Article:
“For years, manufacturers of medical devices depended on the ‘kindness of strangers’ assuming that devices would never be targeted by bad actors,” wrote John Halamka, the Chief Information Officer at Boston’s Beth Israel Deaconess Hospital shortly after the FDA announcement. “EKG machines, IV pumps, and radiology workstations are all computers, often running un-patched old operating systems, ancient Java virtual machines, and old web servers that no one should currently have deployed in production.”
Fu of VirtaLabs agreed that the FDA announcement on the Hospira pumps was a watershed moment and that organizations in healthcare are increasingly concerned about their ability to monitor sensitive medical devices and instruments that are on their network.
In a demonstration at the recent Black Hat Briefings in Las Vegas, Fu demonstrated for Security Ledger how PowerGuard could note the execution of malicious code in changes in the power consumption patterns of a device plugged into the PowerGuard outlet device. A dashboard accessible via Virta Lab’s cloud-based management console noted sudden changes in the pattern of power use as the malware was opened and began installing itself on the device and could send an alert to an IT administrator or other staff.
Currently, few connected health devices are actively monitored for malicious or just suspicious activity, meaning that malicious actors can linger for months or longer on these devices, experts agree.
The PowerGuard device is limited to monitoring and could not block an infection. However, using it could greatly narrow the window of opportunity that an attacker would have to establish a foothold in a sensitive environment subsequent to compromising a device, Fu said.
The devices would also help spot changes in a device’s operation that may be unrelated to malicious activity, helping hospitals, manufacturing firms and the like identify hardware that is in need of servicing. And, because the device doesn’t require software or hardware to be installed on the actual device, it is easier for healthcare organizations to deploy it without being concerned that it will interfere with the operation of the device that is being monitored.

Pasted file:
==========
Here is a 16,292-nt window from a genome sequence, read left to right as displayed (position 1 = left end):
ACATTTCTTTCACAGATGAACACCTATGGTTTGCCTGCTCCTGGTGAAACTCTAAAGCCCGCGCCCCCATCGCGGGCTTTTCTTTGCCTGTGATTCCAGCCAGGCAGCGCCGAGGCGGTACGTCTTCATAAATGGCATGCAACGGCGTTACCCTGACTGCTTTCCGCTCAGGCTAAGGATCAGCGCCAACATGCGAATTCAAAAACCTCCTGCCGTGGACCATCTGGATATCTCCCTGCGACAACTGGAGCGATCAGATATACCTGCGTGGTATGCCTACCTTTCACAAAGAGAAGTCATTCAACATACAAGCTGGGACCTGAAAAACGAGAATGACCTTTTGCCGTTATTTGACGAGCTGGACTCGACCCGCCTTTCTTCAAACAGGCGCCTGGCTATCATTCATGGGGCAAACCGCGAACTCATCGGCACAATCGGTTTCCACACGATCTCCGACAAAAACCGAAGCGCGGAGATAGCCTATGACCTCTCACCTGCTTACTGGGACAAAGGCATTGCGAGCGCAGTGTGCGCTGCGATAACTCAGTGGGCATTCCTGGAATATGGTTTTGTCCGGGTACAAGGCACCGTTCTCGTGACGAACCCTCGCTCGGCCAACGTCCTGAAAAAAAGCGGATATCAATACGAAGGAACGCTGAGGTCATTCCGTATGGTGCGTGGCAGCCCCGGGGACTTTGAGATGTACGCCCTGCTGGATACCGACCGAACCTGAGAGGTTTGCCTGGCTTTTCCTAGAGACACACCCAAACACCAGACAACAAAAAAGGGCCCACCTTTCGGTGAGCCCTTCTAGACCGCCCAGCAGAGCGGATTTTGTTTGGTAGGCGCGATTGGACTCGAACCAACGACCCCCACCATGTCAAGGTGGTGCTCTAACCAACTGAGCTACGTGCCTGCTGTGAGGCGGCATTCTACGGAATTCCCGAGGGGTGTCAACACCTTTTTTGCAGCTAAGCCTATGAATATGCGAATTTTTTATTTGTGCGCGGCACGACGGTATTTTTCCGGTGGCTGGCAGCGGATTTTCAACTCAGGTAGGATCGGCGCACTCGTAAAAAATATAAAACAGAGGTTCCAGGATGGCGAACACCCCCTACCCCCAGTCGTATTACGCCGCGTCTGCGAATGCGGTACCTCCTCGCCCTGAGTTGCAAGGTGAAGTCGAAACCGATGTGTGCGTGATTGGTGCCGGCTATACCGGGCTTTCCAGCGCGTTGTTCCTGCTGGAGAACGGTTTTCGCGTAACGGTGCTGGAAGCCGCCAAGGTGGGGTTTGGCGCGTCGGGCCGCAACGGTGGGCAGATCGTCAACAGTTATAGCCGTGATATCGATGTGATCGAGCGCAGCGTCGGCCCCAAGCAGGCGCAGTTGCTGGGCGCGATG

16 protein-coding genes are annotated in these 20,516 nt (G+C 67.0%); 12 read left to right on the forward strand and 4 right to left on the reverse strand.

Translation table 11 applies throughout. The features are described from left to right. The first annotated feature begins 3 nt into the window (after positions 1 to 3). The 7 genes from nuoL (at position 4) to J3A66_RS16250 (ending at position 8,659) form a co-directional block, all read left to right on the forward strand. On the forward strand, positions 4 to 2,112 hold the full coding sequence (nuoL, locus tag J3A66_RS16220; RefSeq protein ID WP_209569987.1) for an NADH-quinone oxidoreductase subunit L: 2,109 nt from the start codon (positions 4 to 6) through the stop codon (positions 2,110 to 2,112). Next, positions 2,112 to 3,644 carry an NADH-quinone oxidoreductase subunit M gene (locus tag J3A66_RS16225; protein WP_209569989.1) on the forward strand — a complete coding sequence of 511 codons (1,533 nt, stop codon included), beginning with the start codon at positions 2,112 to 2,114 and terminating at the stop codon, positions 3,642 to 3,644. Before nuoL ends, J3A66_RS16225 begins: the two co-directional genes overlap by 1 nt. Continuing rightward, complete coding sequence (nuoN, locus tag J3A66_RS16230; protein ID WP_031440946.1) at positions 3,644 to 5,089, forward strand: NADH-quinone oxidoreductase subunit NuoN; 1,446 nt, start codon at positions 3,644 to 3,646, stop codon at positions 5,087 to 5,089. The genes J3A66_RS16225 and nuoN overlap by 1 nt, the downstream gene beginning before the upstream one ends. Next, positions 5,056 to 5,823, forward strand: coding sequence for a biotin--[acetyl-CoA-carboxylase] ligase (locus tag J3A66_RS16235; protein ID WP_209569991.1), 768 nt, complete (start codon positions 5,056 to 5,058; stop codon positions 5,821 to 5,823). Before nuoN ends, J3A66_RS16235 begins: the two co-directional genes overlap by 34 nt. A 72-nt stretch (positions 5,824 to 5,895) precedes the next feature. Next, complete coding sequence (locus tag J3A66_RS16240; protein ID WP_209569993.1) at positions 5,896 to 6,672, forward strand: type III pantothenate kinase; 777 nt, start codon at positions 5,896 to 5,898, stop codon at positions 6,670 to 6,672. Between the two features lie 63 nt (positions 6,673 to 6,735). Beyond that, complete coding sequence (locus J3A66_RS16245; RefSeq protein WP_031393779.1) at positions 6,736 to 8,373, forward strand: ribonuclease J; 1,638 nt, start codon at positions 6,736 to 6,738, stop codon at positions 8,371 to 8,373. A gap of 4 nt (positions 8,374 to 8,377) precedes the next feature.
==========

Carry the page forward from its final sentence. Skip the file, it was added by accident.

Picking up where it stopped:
Virta Labs isn’t the first firm to offer power analysis as a solution for organizations’ security monitoring problem. PFP Cybersecurity, a Vienna, Virginia-based company, unveiled a similar technology at the S4 Conference in January. Like Virta Labs, PFP says that its software can identify malicious software infections and other abnormalities on critical systems by observing fluctuations in their power use.
While promising, power analysis is a technology with limitations, Fu and others acknowledge. Currently, PowerGuard devices can only be deployed in a 1:1 ratio to monitored devices – a potentially expensive proposition for facilities with hundreds or even thousands of devices to monitor and manage.
(*) Correction: An earlier version of this story described Dr. Denis Foo Kune as a postdoctoral researcher at the University of Michigan’s department of Computer Science and Engineering. Dr. Foo Kune is a former postdoctoral researcher in that department. The story has been corrected. – PFR 8/18/2015.